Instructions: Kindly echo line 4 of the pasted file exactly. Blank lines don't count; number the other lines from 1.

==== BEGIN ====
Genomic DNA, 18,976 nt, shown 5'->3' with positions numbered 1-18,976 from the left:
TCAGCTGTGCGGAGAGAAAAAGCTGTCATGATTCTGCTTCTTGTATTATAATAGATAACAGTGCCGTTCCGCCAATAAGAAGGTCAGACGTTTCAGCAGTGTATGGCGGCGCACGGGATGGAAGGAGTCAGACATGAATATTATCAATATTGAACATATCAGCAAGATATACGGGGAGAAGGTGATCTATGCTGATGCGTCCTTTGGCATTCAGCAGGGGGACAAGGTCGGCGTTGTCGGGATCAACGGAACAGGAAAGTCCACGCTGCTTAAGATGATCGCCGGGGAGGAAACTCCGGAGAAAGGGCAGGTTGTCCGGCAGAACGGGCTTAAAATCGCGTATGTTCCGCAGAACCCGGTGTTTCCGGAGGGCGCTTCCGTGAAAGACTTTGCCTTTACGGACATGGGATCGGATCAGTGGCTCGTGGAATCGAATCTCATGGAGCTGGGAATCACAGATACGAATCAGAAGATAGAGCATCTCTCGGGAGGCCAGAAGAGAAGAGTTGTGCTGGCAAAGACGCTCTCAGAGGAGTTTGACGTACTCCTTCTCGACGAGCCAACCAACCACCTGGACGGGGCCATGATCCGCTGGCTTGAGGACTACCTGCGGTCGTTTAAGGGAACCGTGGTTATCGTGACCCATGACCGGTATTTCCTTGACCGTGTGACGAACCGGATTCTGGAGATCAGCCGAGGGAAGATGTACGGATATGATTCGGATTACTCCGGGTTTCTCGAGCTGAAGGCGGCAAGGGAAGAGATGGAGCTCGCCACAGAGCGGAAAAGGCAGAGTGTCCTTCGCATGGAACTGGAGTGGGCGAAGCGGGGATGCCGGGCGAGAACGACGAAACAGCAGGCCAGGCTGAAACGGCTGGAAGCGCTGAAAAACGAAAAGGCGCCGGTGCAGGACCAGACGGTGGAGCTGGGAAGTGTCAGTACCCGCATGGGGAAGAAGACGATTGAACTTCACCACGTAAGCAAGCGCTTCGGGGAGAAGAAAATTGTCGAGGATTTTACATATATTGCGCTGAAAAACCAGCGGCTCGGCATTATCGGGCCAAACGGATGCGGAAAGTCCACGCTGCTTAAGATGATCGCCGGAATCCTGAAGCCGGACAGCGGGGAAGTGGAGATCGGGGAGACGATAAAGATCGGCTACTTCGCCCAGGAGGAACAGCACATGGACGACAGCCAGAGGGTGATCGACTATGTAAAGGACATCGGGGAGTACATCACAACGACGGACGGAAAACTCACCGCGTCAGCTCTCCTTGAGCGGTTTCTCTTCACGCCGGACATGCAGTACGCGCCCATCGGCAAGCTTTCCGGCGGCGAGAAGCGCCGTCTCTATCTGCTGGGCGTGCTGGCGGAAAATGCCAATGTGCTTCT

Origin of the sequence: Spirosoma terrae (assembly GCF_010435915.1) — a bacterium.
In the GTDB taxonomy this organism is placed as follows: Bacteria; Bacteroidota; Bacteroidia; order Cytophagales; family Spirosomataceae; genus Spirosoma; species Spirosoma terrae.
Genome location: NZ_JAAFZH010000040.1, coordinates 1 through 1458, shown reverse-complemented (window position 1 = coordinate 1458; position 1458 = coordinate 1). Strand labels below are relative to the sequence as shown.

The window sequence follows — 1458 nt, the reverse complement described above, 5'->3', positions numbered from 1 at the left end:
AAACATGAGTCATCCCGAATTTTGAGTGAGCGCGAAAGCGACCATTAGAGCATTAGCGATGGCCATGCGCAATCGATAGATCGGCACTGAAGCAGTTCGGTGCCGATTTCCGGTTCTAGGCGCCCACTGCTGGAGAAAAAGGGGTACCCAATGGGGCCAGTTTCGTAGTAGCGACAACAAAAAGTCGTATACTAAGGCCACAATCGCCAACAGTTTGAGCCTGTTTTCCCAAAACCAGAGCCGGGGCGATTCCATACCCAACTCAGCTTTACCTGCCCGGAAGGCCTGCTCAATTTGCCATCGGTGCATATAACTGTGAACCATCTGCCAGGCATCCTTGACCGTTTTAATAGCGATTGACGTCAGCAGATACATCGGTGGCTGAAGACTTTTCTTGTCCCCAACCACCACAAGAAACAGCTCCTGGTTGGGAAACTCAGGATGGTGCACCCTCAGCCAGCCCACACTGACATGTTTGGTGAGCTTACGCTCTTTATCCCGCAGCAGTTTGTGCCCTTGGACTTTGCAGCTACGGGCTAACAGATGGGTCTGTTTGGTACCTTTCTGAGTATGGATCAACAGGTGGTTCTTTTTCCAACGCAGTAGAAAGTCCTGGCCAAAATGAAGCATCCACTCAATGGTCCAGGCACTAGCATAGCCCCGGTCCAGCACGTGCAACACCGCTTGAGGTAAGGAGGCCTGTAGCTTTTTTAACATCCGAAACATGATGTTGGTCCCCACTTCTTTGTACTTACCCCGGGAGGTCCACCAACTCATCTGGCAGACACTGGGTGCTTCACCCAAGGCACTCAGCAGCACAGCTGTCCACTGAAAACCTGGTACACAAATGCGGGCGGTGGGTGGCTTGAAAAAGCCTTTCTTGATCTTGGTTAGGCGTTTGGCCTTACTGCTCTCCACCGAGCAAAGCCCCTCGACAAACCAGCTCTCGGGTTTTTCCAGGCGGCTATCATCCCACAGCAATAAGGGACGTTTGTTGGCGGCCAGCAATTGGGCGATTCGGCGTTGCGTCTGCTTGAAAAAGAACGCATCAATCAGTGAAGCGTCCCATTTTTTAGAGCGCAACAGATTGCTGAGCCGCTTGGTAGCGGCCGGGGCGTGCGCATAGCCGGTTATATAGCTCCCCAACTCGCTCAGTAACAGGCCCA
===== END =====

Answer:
In the GTDB taxonomy this organism is placed as follows: Bacteria; Bacteroidota; Bacteroidia; order Cytophagales; family Spirosomataceae; genus Spirosoma; species Spirosoma terrae.